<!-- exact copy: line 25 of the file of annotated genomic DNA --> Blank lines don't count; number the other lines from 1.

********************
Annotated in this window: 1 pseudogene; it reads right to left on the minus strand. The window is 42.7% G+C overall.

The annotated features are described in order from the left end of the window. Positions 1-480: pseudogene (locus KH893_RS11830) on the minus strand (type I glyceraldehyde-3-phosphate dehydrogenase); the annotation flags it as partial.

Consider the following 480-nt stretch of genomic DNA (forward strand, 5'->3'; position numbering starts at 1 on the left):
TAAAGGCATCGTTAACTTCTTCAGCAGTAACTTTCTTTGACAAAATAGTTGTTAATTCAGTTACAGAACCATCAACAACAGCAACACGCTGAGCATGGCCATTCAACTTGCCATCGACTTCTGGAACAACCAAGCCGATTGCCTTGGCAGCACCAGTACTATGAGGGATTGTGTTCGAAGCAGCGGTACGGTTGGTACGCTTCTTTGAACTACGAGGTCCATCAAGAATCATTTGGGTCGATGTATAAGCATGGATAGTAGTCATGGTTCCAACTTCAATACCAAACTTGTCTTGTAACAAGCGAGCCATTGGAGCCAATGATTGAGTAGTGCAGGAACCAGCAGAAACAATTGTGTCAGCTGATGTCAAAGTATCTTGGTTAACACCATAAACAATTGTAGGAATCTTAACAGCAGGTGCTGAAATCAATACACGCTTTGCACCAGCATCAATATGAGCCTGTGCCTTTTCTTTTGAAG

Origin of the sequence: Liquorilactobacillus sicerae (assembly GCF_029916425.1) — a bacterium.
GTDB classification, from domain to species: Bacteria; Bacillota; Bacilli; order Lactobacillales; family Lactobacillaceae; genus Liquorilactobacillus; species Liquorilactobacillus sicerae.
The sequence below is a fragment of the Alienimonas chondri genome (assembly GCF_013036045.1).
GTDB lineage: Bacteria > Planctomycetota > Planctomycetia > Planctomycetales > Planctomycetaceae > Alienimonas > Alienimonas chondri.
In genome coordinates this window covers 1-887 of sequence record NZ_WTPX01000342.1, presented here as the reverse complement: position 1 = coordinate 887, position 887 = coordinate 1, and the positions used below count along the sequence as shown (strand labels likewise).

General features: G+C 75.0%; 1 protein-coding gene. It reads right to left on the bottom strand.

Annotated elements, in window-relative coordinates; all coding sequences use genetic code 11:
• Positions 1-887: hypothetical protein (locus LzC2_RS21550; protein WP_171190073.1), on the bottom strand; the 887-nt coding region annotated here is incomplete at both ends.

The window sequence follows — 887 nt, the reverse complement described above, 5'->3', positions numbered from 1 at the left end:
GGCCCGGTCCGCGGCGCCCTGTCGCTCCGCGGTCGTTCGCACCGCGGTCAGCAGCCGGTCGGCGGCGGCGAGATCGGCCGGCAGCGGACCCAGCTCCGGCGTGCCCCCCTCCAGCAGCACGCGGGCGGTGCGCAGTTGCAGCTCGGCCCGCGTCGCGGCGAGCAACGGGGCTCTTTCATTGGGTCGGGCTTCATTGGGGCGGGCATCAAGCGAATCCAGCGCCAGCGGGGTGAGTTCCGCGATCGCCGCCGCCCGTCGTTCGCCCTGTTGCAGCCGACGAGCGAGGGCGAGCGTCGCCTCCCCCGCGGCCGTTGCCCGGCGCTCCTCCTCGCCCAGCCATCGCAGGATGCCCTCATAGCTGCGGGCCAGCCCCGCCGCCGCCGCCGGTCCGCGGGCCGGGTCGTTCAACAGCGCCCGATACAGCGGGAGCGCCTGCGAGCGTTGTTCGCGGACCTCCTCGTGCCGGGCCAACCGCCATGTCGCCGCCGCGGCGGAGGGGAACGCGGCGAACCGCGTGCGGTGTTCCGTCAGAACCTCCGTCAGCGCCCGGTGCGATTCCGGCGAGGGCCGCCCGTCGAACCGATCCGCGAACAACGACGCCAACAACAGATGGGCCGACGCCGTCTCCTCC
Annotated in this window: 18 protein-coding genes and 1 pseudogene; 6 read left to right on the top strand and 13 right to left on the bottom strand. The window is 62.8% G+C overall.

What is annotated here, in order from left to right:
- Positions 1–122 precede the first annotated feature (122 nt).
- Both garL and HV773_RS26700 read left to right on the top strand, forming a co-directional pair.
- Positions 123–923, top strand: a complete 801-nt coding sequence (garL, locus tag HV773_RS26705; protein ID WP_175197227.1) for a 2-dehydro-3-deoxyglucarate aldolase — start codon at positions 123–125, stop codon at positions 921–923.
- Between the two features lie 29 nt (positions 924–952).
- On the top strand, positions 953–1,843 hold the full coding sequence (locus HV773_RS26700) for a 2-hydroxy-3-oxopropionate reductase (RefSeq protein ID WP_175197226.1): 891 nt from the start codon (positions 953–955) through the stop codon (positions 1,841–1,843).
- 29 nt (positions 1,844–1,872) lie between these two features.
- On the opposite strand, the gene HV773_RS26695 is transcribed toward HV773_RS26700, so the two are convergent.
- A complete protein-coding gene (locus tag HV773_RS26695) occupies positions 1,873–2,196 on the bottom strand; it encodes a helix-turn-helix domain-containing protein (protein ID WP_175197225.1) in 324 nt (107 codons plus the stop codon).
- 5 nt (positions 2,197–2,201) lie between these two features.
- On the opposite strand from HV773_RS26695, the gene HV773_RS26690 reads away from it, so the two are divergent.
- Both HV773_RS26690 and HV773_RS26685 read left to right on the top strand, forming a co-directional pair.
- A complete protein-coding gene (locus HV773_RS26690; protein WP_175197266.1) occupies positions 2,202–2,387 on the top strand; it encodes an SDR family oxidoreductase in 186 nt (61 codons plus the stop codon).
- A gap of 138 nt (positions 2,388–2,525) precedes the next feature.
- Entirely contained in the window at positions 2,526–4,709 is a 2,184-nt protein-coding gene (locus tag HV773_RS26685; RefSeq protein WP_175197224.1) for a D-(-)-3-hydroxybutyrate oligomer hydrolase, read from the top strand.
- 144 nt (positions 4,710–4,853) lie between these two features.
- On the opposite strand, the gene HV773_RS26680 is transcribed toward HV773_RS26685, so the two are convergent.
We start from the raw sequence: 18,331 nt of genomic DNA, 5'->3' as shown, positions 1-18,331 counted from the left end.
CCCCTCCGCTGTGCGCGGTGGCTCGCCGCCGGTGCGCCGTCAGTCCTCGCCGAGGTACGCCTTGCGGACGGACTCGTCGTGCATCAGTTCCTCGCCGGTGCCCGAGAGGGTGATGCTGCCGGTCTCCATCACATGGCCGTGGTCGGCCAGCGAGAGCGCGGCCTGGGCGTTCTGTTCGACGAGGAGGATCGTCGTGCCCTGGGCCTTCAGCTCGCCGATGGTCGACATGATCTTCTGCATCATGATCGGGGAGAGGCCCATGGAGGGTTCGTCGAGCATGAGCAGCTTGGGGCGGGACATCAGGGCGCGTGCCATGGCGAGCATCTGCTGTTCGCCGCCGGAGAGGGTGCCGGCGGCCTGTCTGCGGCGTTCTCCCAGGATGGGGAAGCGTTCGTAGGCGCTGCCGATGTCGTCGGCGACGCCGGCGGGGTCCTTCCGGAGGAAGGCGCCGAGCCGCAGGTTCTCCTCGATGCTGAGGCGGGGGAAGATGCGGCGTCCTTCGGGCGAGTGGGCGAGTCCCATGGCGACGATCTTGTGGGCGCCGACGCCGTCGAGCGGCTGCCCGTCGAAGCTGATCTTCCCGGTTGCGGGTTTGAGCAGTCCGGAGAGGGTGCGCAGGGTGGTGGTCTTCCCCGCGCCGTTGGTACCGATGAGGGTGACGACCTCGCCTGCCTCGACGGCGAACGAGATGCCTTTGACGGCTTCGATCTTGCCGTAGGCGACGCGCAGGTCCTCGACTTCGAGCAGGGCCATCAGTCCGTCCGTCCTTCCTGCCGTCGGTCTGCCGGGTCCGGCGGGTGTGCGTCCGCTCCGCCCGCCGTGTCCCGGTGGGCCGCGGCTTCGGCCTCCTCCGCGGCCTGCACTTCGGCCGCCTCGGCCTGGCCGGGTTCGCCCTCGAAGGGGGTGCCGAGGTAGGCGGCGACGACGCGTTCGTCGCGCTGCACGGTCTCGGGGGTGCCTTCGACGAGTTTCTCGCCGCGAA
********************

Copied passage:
- 5 nt (positions 2,197–2,201) lie between these two features.